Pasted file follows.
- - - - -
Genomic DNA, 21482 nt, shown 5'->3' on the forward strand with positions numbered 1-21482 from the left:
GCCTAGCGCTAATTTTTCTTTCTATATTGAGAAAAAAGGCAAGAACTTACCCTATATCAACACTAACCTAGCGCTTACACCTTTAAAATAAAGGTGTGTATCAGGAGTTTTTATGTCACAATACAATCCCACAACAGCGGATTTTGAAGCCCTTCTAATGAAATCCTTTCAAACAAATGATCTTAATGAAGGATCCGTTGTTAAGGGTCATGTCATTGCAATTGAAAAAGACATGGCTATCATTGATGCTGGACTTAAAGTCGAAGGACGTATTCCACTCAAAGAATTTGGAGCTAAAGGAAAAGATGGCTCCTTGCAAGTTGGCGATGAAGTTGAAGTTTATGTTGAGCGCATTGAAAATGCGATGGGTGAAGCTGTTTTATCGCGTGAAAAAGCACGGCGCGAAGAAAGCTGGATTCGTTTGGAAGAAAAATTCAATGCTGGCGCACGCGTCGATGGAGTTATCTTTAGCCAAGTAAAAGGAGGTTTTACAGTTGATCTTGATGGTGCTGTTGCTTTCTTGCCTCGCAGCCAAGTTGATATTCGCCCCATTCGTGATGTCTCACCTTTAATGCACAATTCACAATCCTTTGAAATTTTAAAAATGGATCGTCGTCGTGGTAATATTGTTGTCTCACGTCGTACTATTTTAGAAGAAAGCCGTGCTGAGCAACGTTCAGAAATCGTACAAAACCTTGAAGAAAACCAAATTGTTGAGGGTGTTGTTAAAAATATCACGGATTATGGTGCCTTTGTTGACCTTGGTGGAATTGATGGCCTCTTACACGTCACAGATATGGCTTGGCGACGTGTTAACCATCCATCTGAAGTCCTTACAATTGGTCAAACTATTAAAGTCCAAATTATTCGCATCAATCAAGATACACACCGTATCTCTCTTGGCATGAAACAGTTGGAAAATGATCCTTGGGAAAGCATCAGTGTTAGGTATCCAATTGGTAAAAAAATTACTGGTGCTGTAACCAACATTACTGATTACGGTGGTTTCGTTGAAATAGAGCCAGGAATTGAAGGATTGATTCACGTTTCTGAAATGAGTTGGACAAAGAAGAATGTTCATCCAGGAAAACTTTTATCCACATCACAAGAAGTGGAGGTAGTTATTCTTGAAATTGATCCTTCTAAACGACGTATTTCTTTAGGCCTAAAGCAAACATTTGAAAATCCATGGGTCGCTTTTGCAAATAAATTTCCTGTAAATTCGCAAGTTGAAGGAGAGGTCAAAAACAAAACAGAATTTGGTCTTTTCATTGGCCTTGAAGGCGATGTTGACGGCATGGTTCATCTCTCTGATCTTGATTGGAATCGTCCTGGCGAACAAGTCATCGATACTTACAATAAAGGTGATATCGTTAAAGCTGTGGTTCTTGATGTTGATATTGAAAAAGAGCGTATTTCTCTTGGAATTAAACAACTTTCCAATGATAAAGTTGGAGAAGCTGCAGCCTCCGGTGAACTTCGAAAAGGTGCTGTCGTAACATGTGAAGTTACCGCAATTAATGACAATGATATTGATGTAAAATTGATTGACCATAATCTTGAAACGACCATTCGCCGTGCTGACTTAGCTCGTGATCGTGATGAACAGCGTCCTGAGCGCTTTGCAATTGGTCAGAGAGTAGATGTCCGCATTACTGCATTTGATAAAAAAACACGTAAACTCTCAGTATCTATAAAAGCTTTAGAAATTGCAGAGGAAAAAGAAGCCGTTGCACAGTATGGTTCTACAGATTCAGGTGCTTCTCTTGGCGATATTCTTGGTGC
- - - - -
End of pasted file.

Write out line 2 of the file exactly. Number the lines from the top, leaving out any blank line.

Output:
GCCTAGCGCTAATTTTTCTTTCTATATTGAGAAAAAAGGCAAGAACTTACCCTATATCAACACTAACCTAGCGCTTACACCTTTAAAATAAAGGTGTGTATCAGGAGTTTTTATGTCACAATACAATCCCACAACAGCGGATTTTGAAGCCCTTCTAATGAAATCCTTTCAAACAAATGATCTTAATGAAGGATCCGTTGTTAAGGGTCATGTCATTGCAATTGAAAAAGACATGGCTATCATTGATGCTGGACTTAAAGTCGAAGGACGTATTCCACTCAAAGAATTTGGAGCTAAAGGAAAAGATGGCTCCTTGCAAGTTGGCGATGAAGTTGAAGTTTATGTTGAGCGCATTGAAAATGCGATGGGTGAAGCTGTTTTATCGCGTGAAAAAGCACGGCGCGAAGAAAGCTGGATTCGTTTGGAAGAAAAATTCAATGCTGGCGCACGCGTCGATGGAGTTATCTTTAGCCAAGTAAAAGGAGGTTTTACAGTTGATCTTGATGGTGCTGTTGCTTTCTTGCCTCGCAGCCAAGTTGATATTCGCCCCATTCGTGATGTCTCACCTTTAATGCACAATTCACAATCCTTTGAAATTTTAAAAATGGATCGTCGTCGTGGTAATATTGTTGTCTCACGTCGTACTATTTTAGAAGAAAGCCGTGCTGAGCAACGTTCAGAAATCGTACAAAACCTTGAAGAAAACCAAATTGTTGAGGGTGTTGTTAAAAATATCACGGATTATGGTGCCTTTGTTGACCTTGGTGGAATTGATGGCCTCTTACACGTCACAGATATGGCTTGGCGACGTGTTAACCATCCATCTGAAGTCCTTACAATTGGTCAAACTATTAAAGTCCAAATTATTCGCATCAATCAAGATACACACCGTATCTCTCTTGGCATGAAACAGTTGGAAAATGATCCTTGGGAAAGCATCAGTGTTAGGTATCCAATTGGTAAAAAAATTACTGGTGCTGTAACCAACATTACTGATTACGGTGGTTTCGTTGAAATAGAGCCAGGAATTGAAGGATTGATTCACGTTTCTGAAATGAGTTGGACAAAGAAGAATGTTCATCCAGGAAAACTTTTATCCACATCACAAGAAGTGGAGGTAGTTATTCTTGAAATTGATCCTTCTAAACGACGTATTTCTTTAGGCCTAAAGCAAACATTTGAAAATCCATGGGTCGCTTTTGCAAATAAATTTCCTGTAAATTCGCAAGTTGAAGGAGAGGTCAAAAACAAAACAGAATTTGGTCTTTTCATTGGCCTTGAAGGCGATGTTGACGGCATGGTTCATCTCTCTGATCTTGATTGGAATCGTCCTGGCGAACAAGTCATCGATACTTACAATAAAGGTGATATCGTTAAAGCTGTGGTTCTTGATGTTGATATTGAAAAAGAGCGTATTTCTCTTGGAATTAAACAACTTTCCAATGATAAAGTTGGAGAAGCTGCAGCCTCCGGTGAACTTCGAAAAGGTGCTGTCGTAACATGTGAAGTTACCGCAATTAATGACAATGATATTGATGTAAAATTGATTGACCATAATCTTGAAACGACCATTCGCCGTGCTGACTTAGCTCGTGATCGTGATGAACAGCGTCCTGAGCGCTTTGCAATTGGTCAGAGAGTAGATGTCCGCATTACTGCATTTGATAAAAAAACACGTAAACTCTCAGTATCTATAAAAGCTTTAGAAATTGCAGAGGAAAAAGAAGCCGTTGCACAGTATGGTTCTACAGATTCAGGTGCTTCTCTTGGCGATATTCTTGGTGC